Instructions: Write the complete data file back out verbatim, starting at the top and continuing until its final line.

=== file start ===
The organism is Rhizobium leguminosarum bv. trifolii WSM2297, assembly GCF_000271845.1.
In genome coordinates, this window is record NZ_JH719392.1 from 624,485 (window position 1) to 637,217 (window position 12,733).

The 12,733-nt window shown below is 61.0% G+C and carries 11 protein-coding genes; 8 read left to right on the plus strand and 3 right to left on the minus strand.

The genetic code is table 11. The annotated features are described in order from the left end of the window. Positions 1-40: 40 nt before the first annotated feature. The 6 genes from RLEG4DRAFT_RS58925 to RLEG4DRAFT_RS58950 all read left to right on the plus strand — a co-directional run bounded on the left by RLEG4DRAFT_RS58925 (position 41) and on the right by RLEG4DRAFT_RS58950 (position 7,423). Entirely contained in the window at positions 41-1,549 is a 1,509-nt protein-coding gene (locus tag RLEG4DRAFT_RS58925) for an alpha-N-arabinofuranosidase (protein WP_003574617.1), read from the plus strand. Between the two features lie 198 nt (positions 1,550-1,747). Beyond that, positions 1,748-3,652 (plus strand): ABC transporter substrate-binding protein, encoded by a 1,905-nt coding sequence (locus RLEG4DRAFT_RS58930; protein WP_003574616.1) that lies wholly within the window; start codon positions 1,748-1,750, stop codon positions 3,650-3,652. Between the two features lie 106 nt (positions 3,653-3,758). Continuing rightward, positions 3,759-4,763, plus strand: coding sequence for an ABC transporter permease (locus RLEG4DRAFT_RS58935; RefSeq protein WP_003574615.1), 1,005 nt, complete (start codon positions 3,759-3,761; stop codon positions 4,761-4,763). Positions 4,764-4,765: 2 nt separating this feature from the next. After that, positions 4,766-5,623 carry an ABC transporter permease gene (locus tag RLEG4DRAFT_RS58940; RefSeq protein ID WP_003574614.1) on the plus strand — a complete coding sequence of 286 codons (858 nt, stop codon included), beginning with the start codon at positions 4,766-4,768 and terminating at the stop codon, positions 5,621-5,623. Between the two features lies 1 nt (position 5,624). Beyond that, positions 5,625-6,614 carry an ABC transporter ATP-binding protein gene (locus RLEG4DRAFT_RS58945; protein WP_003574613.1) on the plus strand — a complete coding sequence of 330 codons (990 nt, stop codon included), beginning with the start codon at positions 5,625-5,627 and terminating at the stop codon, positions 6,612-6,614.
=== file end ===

The organism is Rhizobium leguminosarum bv. trifolii WSM2297, assembly GCF_000271845.1.
In genome coordinates, this window is record NZ_JH719392.1 from 624,485 (window position 1) to 637,217 (window position 12,733).

The 12,733-nt window shown below is 61.0% G+C and carries 11 protein-coding genes; 8 read left to right on the plus strand and 3 right to left on the minus strand.

The genetic code is table 11. The annotated features are described in order from the left end of the window. Positions 1-40: 40 nt before the first annotated feature. The 6 genes from RLEG4DRAFT_RS58925 to RLEG4DRAFT_RS58950 all read left to right on the plus strand — a co-directional run bounded on the left by RLEG4DRAFT_RS58925 (position 41) and on the right by RLEG4DRAFT_RS58950 (position 7,423). Entirely contained in the window at positions 41-1,549 is a 1,509-nt protein-coding gene (locus tag RLEG4DRAFT_RS58925) for an alpha-N-arabinofuranosidase (protein WP_003574617.1), read from the plus strand. Between the two features lie 198 nt (positions 1,550-1,747). Beyond that, positions 1,748-3,652 (plus strand): ABC transporter substrate-binding protein, encoded by a 1,905-nt coding sequence (locus RLEG4DRAFT_RS58930; protein WP_003574616.1) that lies wholly within the window; start codon positions 1,748-1,750, stop codon positions 3,650-3,652. Between the two features lie 106 nt (positions 3,653-3,758). Continuing rightward, positions 3,759-4,763, plus strand: coding sequence for an ABC transporter permease (locus RLEG4DRAFT_RS58935; RefSeq protein WP_003574615.1), 1,005 nt, complete (start codon positions 3,759-3,761; stop codon positions 4,761-4,763). Positions 4,764-4,765: 2 nt separating this feature from the next. After that, positions 4,766-5,623 carry an ABC transporter permease gene (locus tag RLEG4DRAFT_RS58940; RefSeq protein ID WP_003574614.1) on the plus strand — a complete coding sequence of 286 codons (858 nt, stop codon included), beginning with the start codon at positions 4,766-4,768 and terminating at the stop codon, positions 5,621-5,623. Between the two features lies 1 nt (position 5,624). Beyond that, positions 5,625-6,614 carry an ABC transporter ATP-binding protein gene (locus RLEG4DRAFT_RS58945; protein WP_003574613.1) on the plus strand — a complete coding sequence of 330 codons (990 nt, stop codon included), beginning with the start codon at positions 5,625-5,627 and terminating at the stop codon, positions 6,612-6,614.